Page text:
Trends in Median Family Income: 1998-2019
Colleges and universities set tuition price based in part upon assumptions regarding trends in family income. Current family income is the primary driver of the calculation of student financial need, which in turn drives financial aid strategy, an integral part of the pricing equation. While each institution has its particular distribution of students by socio-economic profile, overall trends in family income provide an essential baseline for considering the viability and sustainability of pricing and aid strategies and projections. Two primary data sources provide a different profile of median family income nationally for the past 20 years.
Inflation Adjusted Before-tax Median Family Income by Age of Household Head: 1998-2019
This analysis presents the inflation-adjusted median family income nationally from 1998-2019 for each of three age bands based upon age of the head of household. The top chart shows that metric as reported by the U.S. Census Bureau’s Current Population Survey; the bottom chart shows data reported by the Federal Reserve Board’s Survey of Consumer Finances (SCF). Both show the sharp decline in family income that occurred between 2007 and 2012. Both show the appreciable increase in median family income from 2013 to 2019. But the overall income level reported is notably different, with the Census Bureau median income for age 45-54 in 2019 at nearly $110,000 (the highest since 1998 compared to the Federal Reserve’s estimate at less than $80,000, a level equal to that reported for 1998. Most notable are differences in the pattern and levels of income for age band 35-44.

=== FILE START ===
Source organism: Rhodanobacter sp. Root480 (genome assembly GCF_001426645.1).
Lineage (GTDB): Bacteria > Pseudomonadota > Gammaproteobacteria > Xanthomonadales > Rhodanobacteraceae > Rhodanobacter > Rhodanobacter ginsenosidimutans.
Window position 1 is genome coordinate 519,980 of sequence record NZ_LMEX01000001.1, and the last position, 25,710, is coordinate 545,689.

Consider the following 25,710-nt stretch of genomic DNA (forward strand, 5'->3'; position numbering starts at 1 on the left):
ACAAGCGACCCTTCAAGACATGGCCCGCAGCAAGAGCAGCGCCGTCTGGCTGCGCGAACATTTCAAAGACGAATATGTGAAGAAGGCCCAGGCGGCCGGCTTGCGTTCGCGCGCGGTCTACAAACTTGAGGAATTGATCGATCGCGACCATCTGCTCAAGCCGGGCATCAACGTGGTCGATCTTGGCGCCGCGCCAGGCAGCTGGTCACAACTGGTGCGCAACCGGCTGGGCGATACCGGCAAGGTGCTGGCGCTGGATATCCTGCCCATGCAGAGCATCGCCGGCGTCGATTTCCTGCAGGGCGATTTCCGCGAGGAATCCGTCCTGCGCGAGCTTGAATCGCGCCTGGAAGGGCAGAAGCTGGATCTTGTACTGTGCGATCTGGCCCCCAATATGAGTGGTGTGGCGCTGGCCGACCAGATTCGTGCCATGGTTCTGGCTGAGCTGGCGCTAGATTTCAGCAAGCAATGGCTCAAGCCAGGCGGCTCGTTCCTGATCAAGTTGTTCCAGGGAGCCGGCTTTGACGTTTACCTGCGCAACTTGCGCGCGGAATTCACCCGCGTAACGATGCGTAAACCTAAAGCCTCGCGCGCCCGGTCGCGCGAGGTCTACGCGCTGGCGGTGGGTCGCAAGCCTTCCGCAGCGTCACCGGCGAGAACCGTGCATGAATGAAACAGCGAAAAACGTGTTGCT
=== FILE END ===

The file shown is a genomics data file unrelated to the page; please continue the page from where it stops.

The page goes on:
For most colleges and universities, tuition pricing strategy is informed and guided in part by assumptions of affordability in light of family income. While trends and levels of family income for a given school’s aid applicants are drawn directly from the aid application, long-range projections and strategic plans should ground those institutional data in national and regional socio-economic profiles of the market at large. Choosing the basis for that kind of comparative analysis—as shown here—can produce very different conclusions.